Siamangs are found in the tropical forests of Southeast Asia. Siamangs primarily eat fruits and leaves, but also consume flowers and insects. As of 2020, siamangs are classified as endangered by the IUCN. The greatest threats to their survival are palm oil production, logging, and the illegal trade in wildlife.
ECOLOGY & HABITAT
Like the smaller-bodied gibbons, siamangs are monogamous (pair-bonded) and their family groups typically consist of a pair of adults and young offspring. Siamangs use vocalizations to communicate with other members of their species and to defend their territory by warning other nearby groups of their presence. Pair-bonded males and females often “duet” by making long, complex vocalizations together. Siamangs have a large, inflatable throat sac that helps them to make loud, long vocalizations. There is not much known about the cognitive abilities of siamangs. There is only about a 4% difference in the DNA of humans and siamangs.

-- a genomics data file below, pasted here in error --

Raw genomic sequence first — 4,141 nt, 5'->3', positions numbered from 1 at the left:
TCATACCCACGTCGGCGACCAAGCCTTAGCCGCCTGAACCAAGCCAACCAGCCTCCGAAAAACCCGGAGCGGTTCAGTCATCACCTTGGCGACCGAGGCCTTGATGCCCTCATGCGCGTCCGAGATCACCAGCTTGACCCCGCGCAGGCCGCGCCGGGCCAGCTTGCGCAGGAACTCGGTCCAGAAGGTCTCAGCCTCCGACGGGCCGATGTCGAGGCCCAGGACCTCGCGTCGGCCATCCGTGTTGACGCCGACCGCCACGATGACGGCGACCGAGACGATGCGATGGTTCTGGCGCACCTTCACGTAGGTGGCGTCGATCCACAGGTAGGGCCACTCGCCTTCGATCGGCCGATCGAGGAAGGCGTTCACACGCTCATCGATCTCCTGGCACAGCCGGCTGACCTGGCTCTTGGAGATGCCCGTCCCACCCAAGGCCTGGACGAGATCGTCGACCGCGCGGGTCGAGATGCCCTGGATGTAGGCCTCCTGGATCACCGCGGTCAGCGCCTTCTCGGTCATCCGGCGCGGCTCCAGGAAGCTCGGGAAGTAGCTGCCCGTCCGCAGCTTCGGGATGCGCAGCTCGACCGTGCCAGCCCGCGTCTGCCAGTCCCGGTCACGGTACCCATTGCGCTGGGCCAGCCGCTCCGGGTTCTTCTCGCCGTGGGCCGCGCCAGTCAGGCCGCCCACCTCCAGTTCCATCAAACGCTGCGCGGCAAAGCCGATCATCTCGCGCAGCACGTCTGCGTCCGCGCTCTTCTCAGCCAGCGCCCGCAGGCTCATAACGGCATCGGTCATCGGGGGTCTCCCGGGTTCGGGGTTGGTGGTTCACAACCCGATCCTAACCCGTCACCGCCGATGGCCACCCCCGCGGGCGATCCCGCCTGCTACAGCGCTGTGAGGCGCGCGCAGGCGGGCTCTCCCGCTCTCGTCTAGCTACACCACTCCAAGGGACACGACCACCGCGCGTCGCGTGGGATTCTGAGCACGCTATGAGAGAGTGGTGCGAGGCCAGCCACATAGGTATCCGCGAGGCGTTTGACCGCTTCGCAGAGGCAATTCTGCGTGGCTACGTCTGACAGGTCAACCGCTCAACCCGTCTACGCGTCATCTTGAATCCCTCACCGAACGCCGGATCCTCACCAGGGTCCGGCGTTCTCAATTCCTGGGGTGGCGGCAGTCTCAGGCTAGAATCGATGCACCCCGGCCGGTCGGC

LOCOMOTION & BODY SIZE
Siamangs use a type of arboreal locomotion called brachiation, which involves arm-swinging from branch to branch in order to travel between trees. Siamangs are the largest of all the gibbon species. Siamangs are about 2.5 to 3 feet tall (89 to 107 cm). Males are only slightly larger than females. Siamangs typically weigh between 22 and 26 pounds (10 to 12 kg).
Siamangs can live to be over 40 years old when in captivity, but in the wild, their maximum lifespan is usually about 25 years old.